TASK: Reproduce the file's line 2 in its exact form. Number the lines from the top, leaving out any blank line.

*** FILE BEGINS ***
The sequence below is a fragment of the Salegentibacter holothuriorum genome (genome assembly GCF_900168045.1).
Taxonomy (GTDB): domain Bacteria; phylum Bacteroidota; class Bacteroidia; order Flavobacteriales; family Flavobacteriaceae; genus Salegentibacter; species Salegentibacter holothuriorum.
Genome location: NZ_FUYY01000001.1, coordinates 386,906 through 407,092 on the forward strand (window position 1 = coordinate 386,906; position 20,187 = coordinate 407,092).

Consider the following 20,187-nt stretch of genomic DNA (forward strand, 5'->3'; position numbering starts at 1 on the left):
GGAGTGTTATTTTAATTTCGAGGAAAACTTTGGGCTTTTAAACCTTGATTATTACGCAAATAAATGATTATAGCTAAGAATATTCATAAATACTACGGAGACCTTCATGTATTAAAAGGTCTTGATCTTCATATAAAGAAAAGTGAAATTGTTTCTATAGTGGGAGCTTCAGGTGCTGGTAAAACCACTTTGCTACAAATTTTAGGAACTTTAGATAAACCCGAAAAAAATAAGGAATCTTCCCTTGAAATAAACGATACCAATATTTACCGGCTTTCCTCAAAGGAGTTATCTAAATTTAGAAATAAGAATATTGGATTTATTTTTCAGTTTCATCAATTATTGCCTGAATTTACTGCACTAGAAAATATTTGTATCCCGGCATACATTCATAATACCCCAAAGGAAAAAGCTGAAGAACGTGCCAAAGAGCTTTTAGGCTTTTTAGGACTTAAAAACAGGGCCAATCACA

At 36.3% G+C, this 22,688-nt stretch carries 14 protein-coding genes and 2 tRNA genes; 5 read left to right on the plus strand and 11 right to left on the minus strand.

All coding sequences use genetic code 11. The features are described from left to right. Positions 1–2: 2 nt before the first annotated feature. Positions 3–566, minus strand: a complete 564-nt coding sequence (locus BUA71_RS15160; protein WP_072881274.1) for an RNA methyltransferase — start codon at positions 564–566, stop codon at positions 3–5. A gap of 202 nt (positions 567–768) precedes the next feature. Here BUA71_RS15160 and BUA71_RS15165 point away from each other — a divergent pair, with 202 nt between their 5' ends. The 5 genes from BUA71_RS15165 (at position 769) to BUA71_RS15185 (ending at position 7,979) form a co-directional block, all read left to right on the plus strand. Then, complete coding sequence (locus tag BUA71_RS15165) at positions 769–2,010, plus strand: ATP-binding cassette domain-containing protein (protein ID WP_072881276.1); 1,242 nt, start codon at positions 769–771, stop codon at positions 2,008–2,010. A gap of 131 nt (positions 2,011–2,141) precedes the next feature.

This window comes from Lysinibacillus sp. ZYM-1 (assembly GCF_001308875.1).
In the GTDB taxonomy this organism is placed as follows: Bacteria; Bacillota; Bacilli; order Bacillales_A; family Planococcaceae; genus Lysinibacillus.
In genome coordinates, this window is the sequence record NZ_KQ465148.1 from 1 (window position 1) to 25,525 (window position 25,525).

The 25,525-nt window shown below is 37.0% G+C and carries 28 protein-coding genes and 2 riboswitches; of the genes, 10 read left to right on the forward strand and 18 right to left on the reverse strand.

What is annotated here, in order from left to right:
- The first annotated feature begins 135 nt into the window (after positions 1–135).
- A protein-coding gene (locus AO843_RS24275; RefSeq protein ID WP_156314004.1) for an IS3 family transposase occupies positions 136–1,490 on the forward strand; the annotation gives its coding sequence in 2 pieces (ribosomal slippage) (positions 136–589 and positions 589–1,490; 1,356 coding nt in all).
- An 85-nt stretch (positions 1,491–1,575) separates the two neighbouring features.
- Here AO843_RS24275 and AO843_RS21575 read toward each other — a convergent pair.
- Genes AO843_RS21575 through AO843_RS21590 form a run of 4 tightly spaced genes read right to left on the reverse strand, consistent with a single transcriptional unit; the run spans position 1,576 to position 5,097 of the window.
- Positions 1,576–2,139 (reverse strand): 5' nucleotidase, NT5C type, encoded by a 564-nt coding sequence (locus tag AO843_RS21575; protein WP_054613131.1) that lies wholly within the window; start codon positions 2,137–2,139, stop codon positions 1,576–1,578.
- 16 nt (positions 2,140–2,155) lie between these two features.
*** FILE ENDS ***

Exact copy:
Taxonomy (GTDB): domain Bacteria; phylum Bacteroidota; class Bacteroidia; order Flavobacteriales; family Flavobacteriaceae; genus Salegentibacter; species Salegentibacter holothuriorum.